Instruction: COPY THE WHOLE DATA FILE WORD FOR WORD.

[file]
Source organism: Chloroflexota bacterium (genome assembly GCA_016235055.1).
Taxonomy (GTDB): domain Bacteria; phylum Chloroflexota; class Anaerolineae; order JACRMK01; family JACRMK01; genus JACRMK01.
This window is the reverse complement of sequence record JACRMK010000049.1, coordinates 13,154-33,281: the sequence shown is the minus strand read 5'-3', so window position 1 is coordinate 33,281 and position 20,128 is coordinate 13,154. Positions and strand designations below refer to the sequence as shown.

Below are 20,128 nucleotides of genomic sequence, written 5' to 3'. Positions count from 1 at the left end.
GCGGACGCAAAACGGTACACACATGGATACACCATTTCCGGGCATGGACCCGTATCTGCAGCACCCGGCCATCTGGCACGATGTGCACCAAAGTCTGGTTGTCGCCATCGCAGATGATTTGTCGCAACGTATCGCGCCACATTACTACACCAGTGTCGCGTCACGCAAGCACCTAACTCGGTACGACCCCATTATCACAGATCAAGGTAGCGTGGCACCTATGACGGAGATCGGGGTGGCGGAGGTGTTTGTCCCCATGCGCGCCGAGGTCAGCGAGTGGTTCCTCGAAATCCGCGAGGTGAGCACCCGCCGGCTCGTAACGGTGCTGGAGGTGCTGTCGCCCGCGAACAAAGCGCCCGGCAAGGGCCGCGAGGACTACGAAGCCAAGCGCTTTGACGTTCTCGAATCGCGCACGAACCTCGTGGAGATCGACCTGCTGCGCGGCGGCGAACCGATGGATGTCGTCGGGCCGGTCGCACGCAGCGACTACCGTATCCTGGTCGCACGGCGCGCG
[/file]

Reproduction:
Source organism: Chloroflexota bacterium (genome assembly GCA_016235055.1).
Taxonomy (GTDB): domain Bacteria; phylum Chloroflexota; class Anaerolineae; order JACRMK01; family JACRMK01; genus JACRMK01.
This window is the reverse complement of sequence record JACRMK010000049.1, coordinates 13,154-33,281: the sequence shown is the minus strand read 5'-3', so window position 1 is coordinate 33,281 and position 20,128 is coordinate 13,154. Positions and strand designations below refer to the sequence as shown.

Below are 20,128 nucleotides of genomic sequence, written 5' to 3'. Positions count from 1 at the left end.
GCGGACGCAAAACGGTACACACATGGATACACCATTTCCGGGCATGGACCCGTATCTGCAGCACCCGGCCATCTGGCACGATGTGCACCAAAGTCTGGTTGTCGCCATCGCAGATGATTTGTCGCAACGTATCGCGCCACATTACTACACCAGTGTCGCGTCACGCAAGCACCTAACTCGGTACGACCCCATTATCACAGATCAAGGTAGCGTGGCACCTATGACGGAGATCGGGGTGGCGGAGGTGTTTGTCCCCATGCGCGCCGAGGTCAGCGAGTGGTTCCTCGAAATCCGCGAGGTGAGCACCCGCCGGCTCGTAACGGTGCTGGAGGTGCTGTCGCCCGCGAACAAAGCGCCCGGCAAGGGCCGCGAGGACTACGAAGCCAAGCGCTTTGACGTTCTCGAATCGCGCACGAACCTCGTGGAGATCGACCTGCTGCGCGGCGGCGAACCGATGGATGTCGTCGGGCCGGTCGCACGCAGCGACTACCGTATCCTGGTCGCACGGCGCGCG